ICD-10 Diagnosis Code Z20.89

Contact w and exposure to oth communicable diseases

Diagnosis Code Z20.89

ICD-10: Z20.89
Short Description: Contact w and exposure to oth communicable diseases
Long Description: Contact with and (suspected) exposure to other communicable diseases
This is the 2017 version of the ICD-10-CM diagnosis code Z20.89

Code Classification
  • Factors influencing health status and contact with health services
    • Persons with potential health hazards related to communicable diseases (Z20-Z29)
      • Contact w and (suspected) exposure to communicable diseases (Z20)

Information for Medical Professionals

Code Edits
The following edits are applicable to this code:
Unacceptable principal diagnosis Additional informationCallout TooltipUnacceptable principal diagnosis
There are selected codes that describe a circumstance which influences an individual’s health status but not a current illness or injury, or codes that are not specific manifestations but may be due to an underlying cause. These codes are considered unacceptable as a principal diagnosis.

Convert to ICD-9 Additional informationCallout TooltipGeneral Equivalence Map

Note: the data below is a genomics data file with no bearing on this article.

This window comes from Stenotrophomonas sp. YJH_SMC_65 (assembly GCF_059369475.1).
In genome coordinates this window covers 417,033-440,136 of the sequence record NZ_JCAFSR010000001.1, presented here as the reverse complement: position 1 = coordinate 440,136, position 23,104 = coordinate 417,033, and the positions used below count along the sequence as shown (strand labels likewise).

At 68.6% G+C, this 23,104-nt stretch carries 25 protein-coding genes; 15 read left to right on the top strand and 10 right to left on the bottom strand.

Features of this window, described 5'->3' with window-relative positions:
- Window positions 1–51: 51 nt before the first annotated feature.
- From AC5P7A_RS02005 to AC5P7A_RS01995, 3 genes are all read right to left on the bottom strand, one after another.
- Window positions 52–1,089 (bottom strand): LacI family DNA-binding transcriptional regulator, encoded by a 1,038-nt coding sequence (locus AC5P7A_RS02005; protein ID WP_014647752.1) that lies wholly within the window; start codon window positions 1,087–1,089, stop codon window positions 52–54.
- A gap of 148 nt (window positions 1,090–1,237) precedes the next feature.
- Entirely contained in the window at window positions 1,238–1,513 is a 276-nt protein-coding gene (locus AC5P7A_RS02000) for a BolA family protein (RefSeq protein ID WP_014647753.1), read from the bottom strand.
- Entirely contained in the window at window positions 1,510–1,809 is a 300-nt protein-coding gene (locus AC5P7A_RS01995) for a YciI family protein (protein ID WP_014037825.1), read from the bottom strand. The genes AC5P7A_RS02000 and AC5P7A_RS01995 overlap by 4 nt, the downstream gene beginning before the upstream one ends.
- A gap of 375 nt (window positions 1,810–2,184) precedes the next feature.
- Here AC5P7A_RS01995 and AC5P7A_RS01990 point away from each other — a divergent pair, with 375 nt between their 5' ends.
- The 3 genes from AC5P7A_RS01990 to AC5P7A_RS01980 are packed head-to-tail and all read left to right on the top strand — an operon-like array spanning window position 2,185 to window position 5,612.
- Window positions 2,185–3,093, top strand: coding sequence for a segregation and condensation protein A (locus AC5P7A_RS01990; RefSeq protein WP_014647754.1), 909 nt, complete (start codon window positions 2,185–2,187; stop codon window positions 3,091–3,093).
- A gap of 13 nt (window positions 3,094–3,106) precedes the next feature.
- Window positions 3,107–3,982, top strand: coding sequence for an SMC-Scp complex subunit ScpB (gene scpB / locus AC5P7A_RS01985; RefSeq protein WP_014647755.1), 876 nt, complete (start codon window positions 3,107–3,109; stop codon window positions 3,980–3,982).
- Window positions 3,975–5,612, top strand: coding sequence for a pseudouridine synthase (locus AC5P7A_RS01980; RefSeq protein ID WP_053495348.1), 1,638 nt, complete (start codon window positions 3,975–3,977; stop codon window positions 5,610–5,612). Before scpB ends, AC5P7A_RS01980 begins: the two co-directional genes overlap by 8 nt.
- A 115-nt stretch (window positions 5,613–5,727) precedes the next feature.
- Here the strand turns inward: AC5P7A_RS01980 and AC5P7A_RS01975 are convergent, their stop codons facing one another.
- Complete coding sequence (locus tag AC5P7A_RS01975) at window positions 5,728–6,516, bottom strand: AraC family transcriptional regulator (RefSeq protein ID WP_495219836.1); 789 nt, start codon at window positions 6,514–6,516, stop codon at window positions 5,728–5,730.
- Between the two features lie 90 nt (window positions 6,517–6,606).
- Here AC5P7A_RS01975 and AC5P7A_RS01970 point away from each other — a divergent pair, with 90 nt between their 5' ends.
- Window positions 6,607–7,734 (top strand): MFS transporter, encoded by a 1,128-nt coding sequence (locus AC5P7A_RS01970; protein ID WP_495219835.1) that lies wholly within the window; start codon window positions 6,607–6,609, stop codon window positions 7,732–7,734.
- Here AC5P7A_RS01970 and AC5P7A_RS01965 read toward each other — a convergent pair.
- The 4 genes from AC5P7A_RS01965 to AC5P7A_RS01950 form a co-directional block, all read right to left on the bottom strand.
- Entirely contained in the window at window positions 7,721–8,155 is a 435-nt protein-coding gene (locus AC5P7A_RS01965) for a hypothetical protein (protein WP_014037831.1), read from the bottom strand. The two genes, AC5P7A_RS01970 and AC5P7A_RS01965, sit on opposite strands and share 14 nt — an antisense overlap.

The ICD-10 and ICD-9 GEMs are used to facilitate linking between the diagnosis codes in ICD-9-CM and the new ICD-10-CM code set. The GEMs are the raw material from which providers, health information vendors and payers can derive specific applied mappings to meet their needs.

  • Exposure to infectious disease from arthropod
  • Exposure to nongonococcal urethritis
  • Exposure to nonspecific genital infection
  • Exposure to nonspecific urethritis

Information for Patients

Infectious Diseases

Also called: Communicable diseases

Infectious diseases kill more people worldwide than any other single cause. Infectious diseases are caused by germs. Germs are tiny living things that are found everywhere - in air, soil and water. You can get infected by touching, eating, drinking or breathing something that contains a germ. Germs can also spread through animal and insect bites, kissing and sexual contact. Vaccines, proper hand washing and medicines can help prevent infections.

There are four main kinds of germs:

  • Bacteria - one-celled germs that multiply quickly and may release chemicals which can make you sick
  • Viruses - capsules that contain genetic material, and use your own cells to multiply
  • Fungi - primitive plants, like mushrooms or mildew
  • Protozoa - one-celled animals that use other living things for food and a place to live

NIH: National Institute of Allergy and Infectious Diseases

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